Normally Walter Hill’s The Warriors isn’t included in run-of-the-mill listicles about the best fantasy films. Sure, people love to put Conan and Dark Crystal and even Beastmaster (I’ve seen it done!) on such lists, but I don’t think I’ve ever seen The Warriors make the cut, and that’s a tragedy. This is 100 percent an epic quest set in a fantastical, otherworldly version of New York City. Did Walter Hill mean to make a fantasy movie out of Sol Yurick’s much-more-straightforward novel? Who cares! Experiencing The Warriors for the first time feels like being forced in a closet with a carton of candy cigarettes and being told to actually smoke all of them, before stumbling out into the real world at its end, sugar crashed and scowling, exhilarated but burnt out. (Sat June 29, Hollywood Theatre) BOBBY ROBERTS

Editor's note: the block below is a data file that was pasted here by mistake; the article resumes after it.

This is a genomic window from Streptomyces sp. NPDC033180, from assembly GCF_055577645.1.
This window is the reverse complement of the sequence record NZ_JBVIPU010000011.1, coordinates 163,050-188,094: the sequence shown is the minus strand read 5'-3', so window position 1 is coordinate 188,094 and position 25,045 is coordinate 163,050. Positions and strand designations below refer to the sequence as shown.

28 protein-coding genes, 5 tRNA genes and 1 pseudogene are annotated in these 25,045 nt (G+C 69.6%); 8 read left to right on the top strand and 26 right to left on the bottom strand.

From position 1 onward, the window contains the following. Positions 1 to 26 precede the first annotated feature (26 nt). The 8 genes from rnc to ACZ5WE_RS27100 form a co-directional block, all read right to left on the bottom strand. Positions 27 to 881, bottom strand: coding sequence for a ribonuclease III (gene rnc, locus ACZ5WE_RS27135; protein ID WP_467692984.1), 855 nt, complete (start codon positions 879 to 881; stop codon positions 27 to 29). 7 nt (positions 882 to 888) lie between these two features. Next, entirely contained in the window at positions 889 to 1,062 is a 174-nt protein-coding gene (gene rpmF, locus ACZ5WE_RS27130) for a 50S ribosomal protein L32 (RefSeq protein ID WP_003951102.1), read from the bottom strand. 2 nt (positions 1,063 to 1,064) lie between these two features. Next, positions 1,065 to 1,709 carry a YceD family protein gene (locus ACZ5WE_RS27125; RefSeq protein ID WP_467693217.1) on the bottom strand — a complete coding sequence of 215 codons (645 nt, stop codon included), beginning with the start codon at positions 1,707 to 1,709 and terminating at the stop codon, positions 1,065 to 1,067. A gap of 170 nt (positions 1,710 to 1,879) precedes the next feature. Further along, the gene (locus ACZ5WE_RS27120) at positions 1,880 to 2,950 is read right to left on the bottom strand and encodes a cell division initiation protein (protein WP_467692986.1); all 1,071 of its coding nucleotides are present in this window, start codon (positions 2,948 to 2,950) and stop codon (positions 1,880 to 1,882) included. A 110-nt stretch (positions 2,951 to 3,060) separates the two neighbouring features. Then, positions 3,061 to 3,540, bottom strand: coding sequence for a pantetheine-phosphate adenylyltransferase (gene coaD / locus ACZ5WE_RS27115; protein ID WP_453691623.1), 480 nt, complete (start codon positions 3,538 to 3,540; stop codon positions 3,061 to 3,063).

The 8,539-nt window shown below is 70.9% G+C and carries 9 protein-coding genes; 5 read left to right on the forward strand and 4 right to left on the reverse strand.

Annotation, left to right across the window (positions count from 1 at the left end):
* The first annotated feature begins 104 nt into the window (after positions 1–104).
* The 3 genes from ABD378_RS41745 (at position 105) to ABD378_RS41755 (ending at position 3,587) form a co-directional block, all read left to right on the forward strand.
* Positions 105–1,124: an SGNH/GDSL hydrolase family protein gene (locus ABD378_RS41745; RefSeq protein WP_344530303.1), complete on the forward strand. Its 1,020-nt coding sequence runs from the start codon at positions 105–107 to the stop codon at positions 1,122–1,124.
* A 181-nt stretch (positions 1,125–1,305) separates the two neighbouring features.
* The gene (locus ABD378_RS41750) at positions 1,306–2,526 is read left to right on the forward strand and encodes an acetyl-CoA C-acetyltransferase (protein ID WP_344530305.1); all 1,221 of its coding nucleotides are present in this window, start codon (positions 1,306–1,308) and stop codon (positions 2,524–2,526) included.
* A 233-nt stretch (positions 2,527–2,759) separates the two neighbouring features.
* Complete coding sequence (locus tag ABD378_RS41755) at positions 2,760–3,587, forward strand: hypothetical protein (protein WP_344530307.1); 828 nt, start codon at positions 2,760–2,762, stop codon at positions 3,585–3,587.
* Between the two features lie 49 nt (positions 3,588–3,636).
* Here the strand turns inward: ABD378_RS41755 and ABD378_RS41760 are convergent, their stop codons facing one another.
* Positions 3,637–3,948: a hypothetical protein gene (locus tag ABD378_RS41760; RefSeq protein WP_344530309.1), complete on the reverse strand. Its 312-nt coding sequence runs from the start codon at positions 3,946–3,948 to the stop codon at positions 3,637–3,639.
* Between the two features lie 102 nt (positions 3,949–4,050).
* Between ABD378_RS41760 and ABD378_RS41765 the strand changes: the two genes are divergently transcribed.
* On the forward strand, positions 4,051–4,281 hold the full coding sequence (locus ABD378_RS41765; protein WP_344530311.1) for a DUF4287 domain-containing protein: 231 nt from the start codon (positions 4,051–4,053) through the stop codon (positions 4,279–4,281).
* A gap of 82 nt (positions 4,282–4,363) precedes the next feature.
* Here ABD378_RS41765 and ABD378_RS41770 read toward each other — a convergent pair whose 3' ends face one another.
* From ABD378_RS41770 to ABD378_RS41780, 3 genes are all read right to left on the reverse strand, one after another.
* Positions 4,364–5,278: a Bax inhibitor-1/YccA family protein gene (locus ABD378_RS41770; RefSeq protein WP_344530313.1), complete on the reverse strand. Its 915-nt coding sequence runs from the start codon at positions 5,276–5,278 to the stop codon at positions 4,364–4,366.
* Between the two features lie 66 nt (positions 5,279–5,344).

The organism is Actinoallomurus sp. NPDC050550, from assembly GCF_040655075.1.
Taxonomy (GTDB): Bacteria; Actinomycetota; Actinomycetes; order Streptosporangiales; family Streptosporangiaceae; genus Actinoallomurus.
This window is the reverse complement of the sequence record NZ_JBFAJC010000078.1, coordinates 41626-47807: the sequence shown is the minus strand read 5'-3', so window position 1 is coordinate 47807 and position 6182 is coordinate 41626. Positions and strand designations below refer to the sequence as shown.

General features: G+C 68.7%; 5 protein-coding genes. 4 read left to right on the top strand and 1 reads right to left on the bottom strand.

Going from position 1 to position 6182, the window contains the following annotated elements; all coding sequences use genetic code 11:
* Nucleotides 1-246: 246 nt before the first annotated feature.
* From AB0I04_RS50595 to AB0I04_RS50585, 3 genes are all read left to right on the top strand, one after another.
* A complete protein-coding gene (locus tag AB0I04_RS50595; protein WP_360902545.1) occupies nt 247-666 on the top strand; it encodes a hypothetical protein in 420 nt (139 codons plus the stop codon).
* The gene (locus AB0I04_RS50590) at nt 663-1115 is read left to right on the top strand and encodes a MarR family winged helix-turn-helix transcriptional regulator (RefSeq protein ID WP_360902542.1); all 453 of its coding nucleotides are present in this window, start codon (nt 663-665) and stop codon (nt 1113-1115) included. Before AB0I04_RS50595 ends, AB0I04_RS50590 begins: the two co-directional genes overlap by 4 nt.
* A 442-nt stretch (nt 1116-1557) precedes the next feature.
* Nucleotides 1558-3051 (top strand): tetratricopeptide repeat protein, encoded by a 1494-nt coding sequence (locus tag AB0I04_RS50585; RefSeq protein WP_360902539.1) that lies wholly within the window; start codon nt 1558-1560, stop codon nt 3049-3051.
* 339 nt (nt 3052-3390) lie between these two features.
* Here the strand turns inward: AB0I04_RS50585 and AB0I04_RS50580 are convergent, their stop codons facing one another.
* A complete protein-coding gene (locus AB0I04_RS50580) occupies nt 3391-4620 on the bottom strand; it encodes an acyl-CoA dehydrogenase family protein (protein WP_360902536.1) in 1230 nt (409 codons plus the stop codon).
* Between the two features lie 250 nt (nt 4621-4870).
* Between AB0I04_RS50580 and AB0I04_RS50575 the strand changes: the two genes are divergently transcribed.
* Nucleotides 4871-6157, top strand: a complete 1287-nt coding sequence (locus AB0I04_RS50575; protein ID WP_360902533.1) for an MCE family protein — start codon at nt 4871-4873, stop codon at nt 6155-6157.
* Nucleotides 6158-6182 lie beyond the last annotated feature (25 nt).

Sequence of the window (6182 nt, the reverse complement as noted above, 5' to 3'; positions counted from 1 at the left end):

Xanadu
Olivia Newton-John’s 1980 fantasy... musical... roller-skating... thing. On 35mm! This is either your idea of Heaven or your idea of Hell. There is no middle ground. (Fri June 28, Hollywood Theatre)

Years and Years
This HBO/BBC dystopian soap opera from Doctor Who writer Russell T Davies follows the lives of four adult siblings from Manchester, England, during the years 2019 through 2034, as they’re affected by Brexit fallout, Trump trade policies, bank closures, food scarcity, and more. The end result is a bizarre hybrid of Black Mirror and This Is Us, with some really goofy speculation about future tech and a sentimental streak a mile wide. The show occasionally lapses into histrionics, but more often it makes for a smart, funny, and emotional ride, as Davies uses the futuristic milieu to comment on current-day anxieties and the pliable yet resilient nature of the family unit. (Starts Mon June 24, HBO) NED LANNAMANN

Yesterday
Review forthcoming at portlandmercury.com/film. (Opens Thurs June 27, various theaters)